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CEO Brain Transplants.

Steve Blank writes a really good article on the differences between founders, founding team, and founding CEO’s.  He states:

What sets them apart from the rest of the team is that they can project a fearless reality distortion field that they use to recruit, fundraise, pivot and position the company.

While the rest of the team is focused on their specific jobs, the founding CEO is trying to solve a complicated equation where almost all the variables are unknown – unknown customers, unknown features that will make those customers buy, unknown pricing, unknown demand creation activities that will get them into your sales channel, etc.

The CEO role is most often times lonely.  It is the nature of the beast- I like to call it market facing leadership.  Alone in front of the world.  You’re never truly involved on the inside of the company.  Yet you have to maintain a constant involvement in it- to marry the external with the internal.  You are alone in your chaos, your goal is to return back to your team with a clear and definite path. 

The founding CEO’s role is never really just to fundraise.  And it kinda bothers me when people think this.  That would be a consultant.  A founding CEO’s role is actually to search for, identify, and scale a repeatable business model.  This is different then product and technical innovation (but yes, there are fantastic product CEO’s as well!  You can always identify a product CEO because they always have the VP of Product nearby).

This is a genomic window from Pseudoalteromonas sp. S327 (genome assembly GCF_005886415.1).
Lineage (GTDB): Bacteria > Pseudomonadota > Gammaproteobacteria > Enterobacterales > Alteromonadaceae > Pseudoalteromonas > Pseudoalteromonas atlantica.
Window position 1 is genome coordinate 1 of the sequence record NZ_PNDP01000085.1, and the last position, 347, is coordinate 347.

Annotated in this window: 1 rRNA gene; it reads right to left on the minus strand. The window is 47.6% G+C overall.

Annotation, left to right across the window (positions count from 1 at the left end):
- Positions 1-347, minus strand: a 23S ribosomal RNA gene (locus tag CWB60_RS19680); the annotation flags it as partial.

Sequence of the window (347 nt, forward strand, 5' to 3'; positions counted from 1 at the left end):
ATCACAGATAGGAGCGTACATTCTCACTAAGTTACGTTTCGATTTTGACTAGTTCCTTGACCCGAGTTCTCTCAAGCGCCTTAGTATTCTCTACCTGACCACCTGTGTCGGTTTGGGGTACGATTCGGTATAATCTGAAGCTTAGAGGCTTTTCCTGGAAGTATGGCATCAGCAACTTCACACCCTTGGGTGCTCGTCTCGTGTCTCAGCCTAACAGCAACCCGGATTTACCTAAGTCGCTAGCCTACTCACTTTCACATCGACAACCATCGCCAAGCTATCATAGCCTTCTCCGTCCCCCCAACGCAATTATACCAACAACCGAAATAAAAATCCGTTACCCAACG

With the realization and achievement of this business model, then brings investors and employees who beat a path down to that company’s door.  That does involve recruiting, fundraising, pivoting, and positioning the company…yes.  But it is again, merely an off shoot of the CEO’s core focus which is the business model.

So a founding CEO’s role…

  • Search for, and scale repeatable business model.
  • Recruiting
  • Fundraising
  • Pivoting
  • Positioning
  • Moral Authority
  • Management of investors

Bringing in a new startup CEO is in many ways, similar to a brain transplant.  Understandably very painful.  And leaves many wondering…how does this even work exactly?  Of course everyone beats their heads up against a wall…we’re transferring brains.  The strong persist.

The transfer of knowledge so the CEO can lead with Moral Authority, absolute certainty, and long term commitment.  These are the specific advantages founding CEO types can offer a startup over professional CEO types (re Reid Hoffman).

The willingness to trust, risk, and embark on a long term commitment with a new CEO though, must always come from within the founders.  It is not something that can, or should, ever be forced upon by external investors.  There must be trust- and commitment established   beforehand with CEO’s and their teams, to prepare for external negotiations.  Without this, founders will always be left in a position of questioning the motives of others.  They should never have to do that.

That’s all my thoughts for today.  Happy Tuesday and day-in-the-life-of-entrepreneur 🙂

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